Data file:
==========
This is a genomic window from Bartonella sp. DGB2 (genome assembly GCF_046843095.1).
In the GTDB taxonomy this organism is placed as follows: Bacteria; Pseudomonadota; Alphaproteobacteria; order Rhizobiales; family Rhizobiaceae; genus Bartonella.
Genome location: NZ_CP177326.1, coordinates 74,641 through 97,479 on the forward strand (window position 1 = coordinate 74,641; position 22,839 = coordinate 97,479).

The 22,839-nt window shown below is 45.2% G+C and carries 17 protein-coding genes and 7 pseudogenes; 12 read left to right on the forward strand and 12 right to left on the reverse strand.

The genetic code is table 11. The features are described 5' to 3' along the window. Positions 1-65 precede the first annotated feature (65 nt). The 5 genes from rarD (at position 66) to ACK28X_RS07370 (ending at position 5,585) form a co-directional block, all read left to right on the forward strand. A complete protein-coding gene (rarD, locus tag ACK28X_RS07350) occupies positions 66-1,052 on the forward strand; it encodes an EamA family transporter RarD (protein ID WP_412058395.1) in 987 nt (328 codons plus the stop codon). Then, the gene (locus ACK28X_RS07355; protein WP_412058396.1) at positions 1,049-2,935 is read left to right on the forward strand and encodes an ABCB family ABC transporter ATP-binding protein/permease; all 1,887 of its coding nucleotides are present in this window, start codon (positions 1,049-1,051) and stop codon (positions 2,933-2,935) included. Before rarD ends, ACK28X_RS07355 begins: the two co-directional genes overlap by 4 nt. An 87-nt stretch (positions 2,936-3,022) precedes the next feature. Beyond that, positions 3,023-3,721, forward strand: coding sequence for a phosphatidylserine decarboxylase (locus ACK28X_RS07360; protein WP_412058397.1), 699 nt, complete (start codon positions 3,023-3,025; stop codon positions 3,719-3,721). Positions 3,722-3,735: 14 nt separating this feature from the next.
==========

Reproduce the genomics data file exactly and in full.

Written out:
This is a genomic window from Bartonella sp. DGB2 (genome assembly GCF_046843095.1).
In the GTDB taxonomy this organism is placed as follows: Bacteria; Pseudomonadota; Alphaproteobacteria; order Rhizobiales; family Rhizobiaceae; genus Bartonella.
Genome location: NZ_CP177326.1, coordinates 74,641 through 97,479 on the forward strand (window position 1 = coordinate 74,641; position 22,839 = coordinate 97,479).

The 22,839-nt window shown below is 45.2% G+C and carries 17 protein-coding genes and 7 pseudogenes; 12 read left to right on the forward strand and 12 right to left on the reverse strand.

The genetic code is table 11. The features are described 5' to 3' along the window. Positions 1-65 precede the first annotated feature (65 nt). The 5 genes from rarD (at position 66) to ACK28X_RS07370 (ending at position 5,585) form a co-directional block, all read left to right on the forward strand. A complete protein-coding gene (rarD, locus tag ACK28X_RS07350) occupies positions 66-1,052 on the forward strand; it encodes an EamA family transporter RarD (protein ID WP_412058395.1) in 987 nt (328 codons plus the stop codon). Then, the gene (locus ACK28X_RS07355; protein WP_412058396.1) at positions 1,049-2,935 is read left to right on the forward strand and encodes an ABCB family ABC transporter ATP-binding protein/permease; all 1,887 of its coding nucleotides are present in this window, start codon (positions 1,049-1,051) and stop codon (positions 2,933-2,935) included. Before rarD ends, ACK28X_RS07355 begins: the two co-directional genes overlap by 4 nt. An 87-nt stretch (positions 2,936-3,022) precedes the next feature. Beyond that, positions 3,023-3,721, forward strand: coding sequence for a phosphatidylserine decarboxylase (locus ACK28X_RS07360; protein WP_412058397.1), 699 nt, complete (start codon positions 3,023-3,025; stop codon positions 3,719-3,721). Positions 3,722-3,735: 14 nt separating this feature from the next.